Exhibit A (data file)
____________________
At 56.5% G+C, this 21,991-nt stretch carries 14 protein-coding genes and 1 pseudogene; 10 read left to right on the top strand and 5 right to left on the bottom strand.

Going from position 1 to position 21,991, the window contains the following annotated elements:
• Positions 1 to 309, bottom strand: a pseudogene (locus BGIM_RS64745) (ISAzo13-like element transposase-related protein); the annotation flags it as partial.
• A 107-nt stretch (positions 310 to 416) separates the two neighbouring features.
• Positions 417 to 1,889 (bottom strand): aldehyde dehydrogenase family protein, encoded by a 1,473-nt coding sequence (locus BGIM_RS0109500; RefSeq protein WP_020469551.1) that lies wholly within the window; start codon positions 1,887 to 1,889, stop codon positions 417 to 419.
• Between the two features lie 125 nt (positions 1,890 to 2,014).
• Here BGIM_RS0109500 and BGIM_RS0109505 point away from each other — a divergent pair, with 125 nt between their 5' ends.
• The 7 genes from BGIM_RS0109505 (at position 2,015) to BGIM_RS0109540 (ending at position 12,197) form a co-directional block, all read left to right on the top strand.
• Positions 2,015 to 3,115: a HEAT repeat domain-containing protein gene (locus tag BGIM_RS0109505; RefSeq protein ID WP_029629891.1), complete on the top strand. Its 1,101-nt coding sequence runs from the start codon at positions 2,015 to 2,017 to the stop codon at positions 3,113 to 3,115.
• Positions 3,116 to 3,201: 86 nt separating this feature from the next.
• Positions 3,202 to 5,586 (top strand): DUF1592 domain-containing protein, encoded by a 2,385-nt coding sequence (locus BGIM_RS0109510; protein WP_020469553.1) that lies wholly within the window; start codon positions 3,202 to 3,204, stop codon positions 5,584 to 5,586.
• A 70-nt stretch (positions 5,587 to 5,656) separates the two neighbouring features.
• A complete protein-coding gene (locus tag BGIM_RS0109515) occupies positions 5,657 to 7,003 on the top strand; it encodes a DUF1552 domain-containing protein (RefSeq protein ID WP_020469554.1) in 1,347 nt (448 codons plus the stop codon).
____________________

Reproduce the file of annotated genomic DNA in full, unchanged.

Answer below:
At 56.5% G+C, this 21,991-nt stretch carries 14 protein-coding genes and 1 pseudogene; 10 read left to right on the top strand and 5 right to left on the bottom strand.

Going from position 1 to position 21,991, the window contains the following annotated elements:
• Positions 1 to 309, bottom strand: a pseudogene (locus BGIM_RS64745) (ISAzo13-like element transposase-related protein); the annotation flags it as partial.
• A 107-nt stretch (positions 310 to 416) separates the two neighbouring features.
• Positions 417 to 1,889 (bottom strand): aldehyde dehydrogenase family protein, encoded by a 1,473-nt coding sequence (locus BGIM_RS0109500; RefSeq protein WP_020469551.1) that lies wholly within the window; start codon positions 1,887 to 1,889, stop codon positions 417 to 419.
• Between the two features lie 125 nt (positions 1,890 to 2,014).
• Here BGIM_RS0109500 and BGIM_RS0109505 point away from each other — a divergent pair, with 125 nt between their 5' ends.
• The 7 genes from BGIM_RS0109505 (at position 2,015) to BGIM_RS0109540 (ending at position 12,197) form a co-directional block, all read left to right on the top strand.
• Positions 2,015 to 3,115: a HEAT repeat domain-containing protein gene (locus tag BGIM_RS0109505; RefSeq protein ID WP_029629891.1), complete on the top strand. Its 1,101-nt coding sequence runs from the start codon at positions 2,015 to 2,017 to the stop codon at positions 3,113 to 3,115.
• Positions 3,116 to 3,201: 86 nt separating this feature from the next.
• Positions 3,202 to 5,586 (top strand): DUF1592 domain-containing protein, encoded by a 2,385-nt coding sequence (locus BGIM_RS0109510; protein WP_020469553.1) that lies wholly within the window; start codon positions 3,202 to 3,204, stop codon positions 5,584 to 5,586.
• A 70-nt stretch (positions 5,587 to 5,656) separates the two neighbouring features.
• A complete protein-coding gene (locus tag BGIM_RS0109515) occupies positions 5,657 to 7,003 on the top strand; it encodes a DUF1552 domain-containing protein (RefSeq protein ID WP_020469554.1) in 1,347 nt (448 codons plus the stop codon).